Long walks in the woods where he could sniff out ferral hives would be more likely than happening accross a swarm in transit.

    I think you could make an artificial hive in a hollow log with pieces of old comb and honey and reward him when he identifies it. Perhaps even a small screened box of bees would do, plsvrf in s strigitic location. I am not a dog trainer, but that might be a place to start.

  7. #7
    Join Date
    May 2002
    Location
    Danbury,Ct. USA
    Posts
    1,966

    Post

    Have you heard that dogs have been trained to identify foulbrood? Just walk him down the apiary and treat the hives he alerts on!

    Dickm

  8. #8
    Join Date
    Aug 2002
    Location
    Nehawka, Nebraska USA
    Posts
    46,142

    Post

    >Do you think I could teach him the difference?

    Some dogs get it and some don't. I used to throw a paper route in OKC and someone on one block had taught thier basset hound to get the newspaper. Problem was he started collecting every newspaper on the block. Everyone on the block had to go to their house to get thier paper. They were really wishing they hadn't started that.

    >So what about just tracking a swarm? Do they have their own scent,

    Yes.

    > and if so, where would I get some to train him to track a current swarm?

    You can buy the swarm lure, but I'm not sure it doesn't have other things in it. Just Lemongrass essential oil would work. It smells just like a swarm. But it also smells like any hive that decides to do a nasanove pheromone, which they often do when they have been worked.

    >I just think that would be too cool.

    If you're dog is smart enough not to go crazy everytime one of the hives starts doing a nasonov pheromone.


  9. #9
    Join Date
    Feb 2003
    Location
    brown county,indiana,usa
    Posts
    571

    Post

    what i've done to find feral hives in wooded hills.i to put 3 pans of sugar water in 3 different places off country roads or trails near where i think the hive might bee, you can then work on triangulating them ,and guess which may be closest by which pan is most popular.

  10. #10
    Join Date
    Nov 2002
    Location
    Sapulpa,OK USA
    Posts
    174

    Smile

    I have good reason to believe that these bees that I'm seeing are from a swarm (or 2) from my hives. They must be strong and close because I had a bunch of them around the other day when I started cleaning a hive that didn't make it through the winter. All of a sudden I had bees everywhere. Maybe this weekend I can try to locate them girls.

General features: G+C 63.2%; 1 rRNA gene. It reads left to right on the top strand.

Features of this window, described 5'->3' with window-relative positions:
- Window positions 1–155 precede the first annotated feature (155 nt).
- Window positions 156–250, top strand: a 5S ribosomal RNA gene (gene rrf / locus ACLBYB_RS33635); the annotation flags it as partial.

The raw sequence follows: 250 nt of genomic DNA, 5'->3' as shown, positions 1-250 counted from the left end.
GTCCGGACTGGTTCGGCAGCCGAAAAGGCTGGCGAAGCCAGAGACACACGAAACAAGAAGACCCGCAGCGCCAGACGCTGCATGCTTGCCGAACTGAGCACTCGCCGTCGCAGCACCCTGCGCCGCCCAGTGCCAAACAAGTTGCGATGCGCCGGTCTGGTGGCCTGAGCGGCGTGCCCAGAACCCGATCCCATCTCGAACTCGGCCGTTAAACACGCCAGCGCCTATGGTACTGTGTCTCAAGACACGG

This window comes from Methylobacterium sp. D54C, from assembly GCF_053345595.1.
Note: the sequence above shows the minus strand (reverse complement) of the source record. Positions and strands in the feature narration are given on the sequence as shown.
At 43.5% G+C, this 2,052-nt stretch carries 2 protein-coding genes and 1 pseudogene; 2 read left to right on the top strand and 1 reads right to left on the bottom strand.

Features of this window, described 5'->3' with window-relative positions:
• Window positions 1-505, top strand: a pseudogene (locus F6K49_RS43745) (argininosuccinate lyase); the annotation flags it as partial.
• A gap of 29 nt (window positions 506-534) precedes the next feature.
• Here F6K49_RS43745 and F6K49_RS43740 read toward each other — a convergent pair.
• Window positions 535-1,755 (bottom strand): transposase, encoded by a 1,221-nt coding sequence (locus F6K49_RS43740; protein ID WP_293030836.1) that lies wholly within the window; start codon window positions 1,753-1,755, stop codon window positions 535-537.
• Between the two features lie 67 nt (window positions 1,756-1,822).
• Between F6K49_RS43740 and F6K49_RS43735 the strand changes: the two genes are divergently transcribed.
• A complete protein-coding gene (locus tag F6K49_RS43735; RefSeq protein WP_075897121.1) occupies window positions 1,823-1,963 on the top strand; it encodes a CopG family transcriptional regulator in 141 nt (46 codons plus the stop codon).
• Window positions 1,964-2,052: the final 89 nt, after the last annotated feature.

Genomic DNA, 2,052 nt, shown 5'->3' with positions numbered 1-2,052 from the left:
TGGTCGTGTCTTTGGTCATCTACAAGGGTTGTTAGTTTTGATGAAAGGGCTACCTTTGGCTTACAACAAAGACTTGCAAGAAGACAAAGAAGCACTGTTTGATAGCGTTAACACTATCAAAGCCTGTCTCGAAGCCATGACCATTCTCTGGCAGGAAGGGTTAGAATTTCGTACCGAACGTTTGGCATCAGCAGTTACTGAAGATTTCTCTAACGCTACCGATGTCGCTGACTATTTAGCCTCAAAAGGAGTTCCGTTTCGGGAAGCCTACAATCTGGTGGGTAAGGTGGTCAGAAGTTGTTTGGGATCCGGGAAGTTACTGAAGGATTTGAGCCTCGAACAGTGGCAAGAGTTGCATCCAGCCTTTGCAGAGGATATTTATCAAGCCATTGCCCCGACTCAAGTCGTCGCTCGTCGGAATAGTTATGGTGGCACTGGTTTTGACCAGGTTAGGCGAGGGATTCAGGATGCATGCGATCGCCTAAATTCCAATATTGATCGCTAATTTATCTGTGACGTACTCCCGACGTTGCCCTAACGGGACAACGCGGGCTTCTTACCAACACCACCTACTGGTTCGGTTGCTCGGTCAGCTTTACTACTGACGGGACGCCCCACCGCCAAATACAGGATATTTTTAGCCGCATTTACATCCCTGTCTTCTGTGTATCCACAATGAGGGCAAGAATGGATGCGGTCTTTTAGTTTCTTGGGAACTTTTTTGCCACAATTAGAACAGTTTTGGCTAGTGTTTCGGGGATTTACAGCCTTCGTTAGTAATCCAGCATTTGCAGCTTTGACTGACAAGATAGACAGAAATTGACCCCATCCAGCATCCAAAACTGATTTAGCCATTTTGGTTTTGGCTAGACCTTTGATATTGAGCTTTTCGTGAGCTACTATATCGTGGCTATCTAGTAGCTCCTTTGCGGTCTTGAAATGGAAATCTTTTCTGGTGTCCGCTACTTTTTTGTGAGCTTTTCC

11. #11
    Join Date
    Dec 2003
    Location
    Eureka Springs, AR
    Posts
    40

    Post

    Michael:
    Are you saying that lemongrass essential oil is a swarm lure? Are there other swarm lures other than what you purchase thru a bee catalog?

  12. #12
    Join Date
    Aug 2002
    Location
    Nehawka, Nebraska USA
    Posts
    46,142

    Post

    Results from search on "swarm lure" in the archives:
    http://www.beesource.com/ubb/Forum1/HTML/000113.html http://www.beesource.com/ubb/Forum2/HTML/000583.html http://www.beesource.com/ubb/Forum5/HTML/000055.html

    Plus a lot of other discussion about swarm traps and swarm lures in general.

    Basically Lemongrass essential oil has Citral and geraniol in it. Same as lemon pledge, but the smell from the essential oils will last longer.

    I think the best is some lemongrass oil dribbled somewhere in the bait hive where it will soak into the wood and some of the queen "juice" also.

    If you don't have the makings for these, use one of the commercial "swarm lures" and 1/4" of a strip of bee boost (Mann lake has it). Just cut the bee boost (it's a little plastic strip) into fourths and put one in each bait hive along with the swarm lure or the lemongrass oil.

    I have not had outstanding success, but I have gotten swarms with this and I've seen lots of bees investigating. I figure I get a swarm for about every ten bait hives put out randomly. But once I find a good spot I usually get one there every year.

  13. #13
    Join Date
    Aug 2002
    Location
    Nehawka, Nebraska USA
    Posts
    46,142

    Post

    And, yes, it is a swarm lure and it smells just like Nasonove pheromone.